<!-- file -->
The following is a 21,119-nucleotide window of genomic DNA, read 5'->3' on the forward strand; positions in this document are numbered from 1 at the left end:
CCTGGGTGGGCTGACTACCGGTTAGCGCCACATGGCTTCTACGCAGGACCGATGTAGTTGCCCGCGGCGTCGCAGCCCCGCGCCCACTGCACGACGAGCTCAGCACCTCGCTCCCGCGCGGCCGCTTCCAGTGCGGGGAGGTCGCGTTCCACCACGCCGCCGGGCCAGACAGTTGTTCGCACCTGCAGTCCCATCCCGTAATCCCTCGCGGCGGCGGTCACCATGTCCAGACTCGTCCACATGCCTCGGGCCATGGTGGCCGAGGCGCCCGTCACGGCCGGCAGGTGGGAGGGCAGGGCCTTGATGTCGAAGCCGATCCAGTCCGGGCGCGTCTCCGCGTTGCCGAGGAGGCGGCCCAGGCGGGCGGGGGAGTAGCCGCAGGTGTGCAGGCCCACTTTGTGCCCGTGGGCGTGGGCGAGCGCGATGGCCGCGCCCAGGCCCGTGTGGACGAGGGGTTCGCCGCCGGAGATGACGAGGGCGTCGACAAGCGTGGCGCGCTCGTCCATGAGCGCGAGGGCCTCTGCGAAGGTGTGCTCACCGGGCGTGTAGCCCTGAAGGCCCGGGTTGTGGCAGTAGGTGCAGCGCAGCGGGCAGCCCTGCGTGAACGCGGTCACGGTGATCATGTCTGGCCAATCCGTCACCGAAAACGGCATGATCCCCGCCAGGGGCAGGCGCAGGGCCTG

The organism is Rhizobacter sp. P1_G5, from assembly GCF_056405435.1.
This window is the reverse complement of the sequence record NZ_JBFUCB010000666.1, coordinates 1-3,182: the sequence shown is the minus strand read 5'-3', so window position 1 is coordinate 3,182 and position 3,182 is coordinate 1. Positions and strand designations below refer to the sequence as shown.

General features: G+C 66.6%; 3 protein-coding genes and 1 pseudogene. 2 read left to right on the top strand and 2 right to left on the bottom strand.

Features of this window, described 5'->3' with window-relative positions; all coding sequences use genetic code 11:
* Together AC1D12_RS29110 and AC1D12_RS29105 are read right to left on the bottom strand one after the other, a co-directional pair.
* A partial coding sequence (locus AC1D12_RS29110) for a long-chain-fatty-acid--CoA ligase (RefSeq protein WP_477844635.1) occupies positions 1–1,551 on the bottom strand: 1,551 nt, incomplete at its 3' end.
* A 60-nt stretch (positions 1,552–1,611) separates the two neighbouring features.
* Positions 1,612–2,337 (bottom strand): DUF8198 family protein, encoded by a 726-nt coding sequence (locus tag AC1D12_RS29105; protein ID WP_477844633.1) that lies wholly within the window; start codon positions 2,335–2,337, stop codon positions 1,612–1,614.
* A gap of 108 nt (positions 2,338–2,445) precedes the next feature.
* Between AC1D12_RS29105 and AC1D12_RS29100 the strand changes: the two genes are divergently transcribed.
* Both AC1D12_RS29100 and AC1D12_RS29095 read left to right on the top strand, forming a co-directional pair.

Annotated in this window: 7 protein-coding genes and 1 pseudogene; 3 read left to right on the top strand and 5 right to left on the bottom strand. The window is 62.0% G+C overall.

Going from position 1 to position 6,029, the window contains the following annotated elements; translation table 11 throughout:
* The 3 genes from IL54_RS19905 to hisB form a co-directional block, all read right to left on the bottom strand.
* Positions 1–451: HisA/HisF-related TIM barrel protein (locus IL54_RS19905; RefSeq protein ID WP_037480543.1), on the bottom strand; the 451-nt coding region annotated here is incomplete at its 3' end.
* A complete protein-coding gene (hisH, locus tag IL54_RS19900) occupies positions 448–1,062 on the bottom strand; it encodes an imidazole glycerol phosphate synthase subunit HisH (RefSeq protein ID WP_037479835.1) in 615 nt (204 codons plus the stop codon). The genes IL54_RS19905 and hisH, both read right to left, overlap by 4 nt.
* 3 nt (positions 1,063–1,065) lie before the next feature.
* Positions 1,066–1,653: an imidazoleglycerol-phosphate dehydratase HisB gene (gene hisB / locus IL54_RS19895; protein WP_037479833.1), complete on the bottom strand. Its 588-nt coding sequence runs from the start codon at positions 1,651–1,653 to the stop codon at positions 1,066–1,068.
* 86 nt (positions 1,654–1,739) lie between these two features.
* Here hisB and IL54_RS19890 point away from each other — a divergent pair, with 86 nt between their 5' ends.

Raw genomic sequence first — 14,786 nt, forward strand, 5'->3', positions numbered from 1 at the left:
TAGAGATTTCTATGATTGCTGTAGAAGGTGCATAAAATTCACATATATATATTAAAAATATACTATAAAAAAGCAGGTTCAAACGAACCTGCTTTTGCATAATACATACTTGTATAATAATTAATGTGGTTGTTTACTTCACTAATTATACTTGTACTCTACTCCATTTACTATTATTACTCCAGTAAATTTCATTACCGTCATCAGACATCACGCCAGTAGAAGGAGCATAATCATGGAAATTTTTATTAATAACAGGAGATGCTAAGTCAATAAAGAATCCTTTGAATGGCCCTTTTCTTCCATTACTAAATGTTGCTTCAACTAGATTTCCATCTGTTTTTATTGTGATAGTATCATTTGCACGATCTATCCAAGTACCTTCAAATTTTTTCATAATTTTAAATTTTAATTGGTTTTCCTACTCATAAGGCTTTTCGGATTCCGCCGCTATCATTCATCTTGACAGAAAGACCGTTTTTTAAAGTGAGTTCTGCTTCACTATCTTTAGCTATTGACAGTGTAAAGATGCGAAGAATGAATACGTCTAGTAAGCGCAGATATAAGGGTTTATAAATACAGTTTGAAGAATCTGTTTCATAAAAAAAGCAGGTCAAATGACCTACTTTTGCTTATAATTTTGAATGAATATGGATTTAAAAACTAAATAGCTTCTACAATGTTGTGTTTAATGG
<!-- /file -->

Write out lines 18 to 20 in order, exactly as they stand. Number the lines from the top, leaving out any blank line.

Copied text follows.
* A complete protein-coding gene (hisH, locus tag IL54_RS19900) occupies positions 448–1,062 on the bottom strand; it encodes an imidazole glycerol phosphate synthase subunit HisH (RefSeq protein ID WP_037479835.1) in 615 nt (204 codons plus the stop codon). The genes IL54_RS19905 and hisH, both read right to left, overlap by 4 nt.
* 3 nt (positions 1,063–1,065) lie before the next feature.
* Positions 1,066–1,653: an imidazoleglycerol-phosphate dehydratase HisB gene (gene hisB / locus IL54_RS19895; protein WP_037479833.1), complete on the bottom strand. Its 588-nt coding sequence runs from the start codon at positions 1,651–1,653 to the stop codon at positions 1,066–1,068.